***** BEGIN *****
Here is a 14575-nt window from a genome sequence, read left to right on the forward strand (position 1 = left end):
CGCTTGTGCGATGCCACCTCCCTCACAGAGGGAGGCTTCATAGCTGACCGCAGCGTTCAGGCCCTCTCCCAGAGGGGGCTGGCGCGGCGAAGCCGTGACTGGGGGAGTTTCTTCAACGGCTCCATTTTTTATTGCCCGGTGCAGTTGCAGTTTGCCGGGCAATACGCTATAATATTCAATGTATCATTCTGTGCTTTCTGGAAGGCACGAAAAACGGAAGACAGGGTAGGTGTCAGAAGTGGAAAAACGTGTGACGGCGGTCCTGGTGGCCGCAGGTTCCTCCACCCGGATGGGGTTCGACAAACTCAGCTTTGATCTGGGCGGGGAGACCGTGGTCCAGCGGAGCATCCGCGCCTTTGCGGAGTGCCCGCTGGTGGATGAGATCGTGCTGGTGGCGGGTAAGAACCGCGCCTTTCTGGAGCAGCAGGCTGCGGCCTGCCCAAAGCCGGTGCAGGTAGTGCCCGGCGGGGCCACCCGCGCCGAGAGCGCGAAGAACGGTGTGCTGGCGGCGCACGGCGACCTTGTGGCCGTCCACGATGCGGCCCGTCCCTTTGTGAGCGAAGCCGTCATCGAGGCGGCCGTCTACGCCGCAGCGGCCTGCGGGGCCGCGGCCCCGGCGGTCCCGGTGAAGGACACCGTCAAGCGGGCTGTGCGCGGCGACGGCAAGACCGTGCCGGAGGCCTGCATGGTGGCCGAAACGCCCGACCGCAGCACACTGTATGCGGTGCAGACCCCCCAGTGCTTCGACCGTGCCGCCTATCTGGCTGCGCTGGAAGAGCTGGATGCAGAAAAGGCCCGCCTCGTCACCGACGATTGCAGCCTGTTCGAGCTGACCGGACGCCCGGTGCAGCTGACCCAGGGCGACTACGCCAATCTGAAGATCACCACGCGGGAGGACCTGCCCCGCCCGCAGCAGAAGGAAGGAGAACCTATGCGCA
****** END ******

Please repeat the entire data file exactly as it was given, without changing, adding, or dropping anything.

Here is a 14575-nt window from a genome sequence, read left to right on the forward strand (position 1 = left end):
CGCTTGTGCGATGCCACCTCCCTCACAGAGGGAGGCTTCATAGCTGACCGCAGCGTTCAGGCCCTCTCCCAGAGGGGGCTGGCGCGGCGAAGCCGTGACTGGGGGAGTTTCTTCAACGGCTCCATTTTTTATTGCCCGGTGCAGTTGCAGTTTGCCGGGCAATACGCTATAATATTCAATGTATCATTCTGTGCTTTCTGGAAGGCACGAAAAACGGAAGACAGGGTAGGTGTCAGAAGTGGAAAAACGTGTGACGGCGGTCCTGGTGGCCGCAGGTTCCTCCACCCGGATGGGGTTCGACAAACTCAGCTTTGATCTGGGCGGGGAGACCGTGGTCCAGCGGAGCATCCGCGCCTTTGCGGAGTGCCCGCTGGTGGATGAGATCGTGCTGGTGGCGGGTAAGAACCGCGCCTTTCTGGAGCAGCAGGCTGCGGCCTGCCCAAAGCCGGTGCAGGTAGTGCCCGGCGGGGCCACCCGCGCCGAGAGCGCGAAGAACGGTGTGCTGGCGGCGCACGGCGACCTTGTGGCCGTCCACGATGCGGCCCGTCCCTTTGTGAGCGAAGCCGTCATCGAGGCGGCCGTCTACGCCGCAGCGGCCTGCGGGGCCGCGGCCCCGGCGGTCCCGGTGAAGGACACCGTCAAGCGGGCTGTGCGCGGCGACGGCAAGACCGTGCCGGAGGCCTGCATGGTGGCCGAAACGCCCGACCGCAGCACACTGTATGCGGTGCAGACCCCCCAGTGCTTCGACCGTGCCGCCTATCTGGCTGCGCTGGAAGAGCTGGATGCAGAAAAGGCCCGCCTCGTCACCGACGATTGCAGCCTGTTCGAGCTGACCGGACGCCCGGTGCAGCTGACCCAGGGCGACTACGCCAATCTGAAGATCACCACGCGGGAGGACCTGCCCCGCCCGCAGCAGAAGGAAGGAGAACCTATGCGCA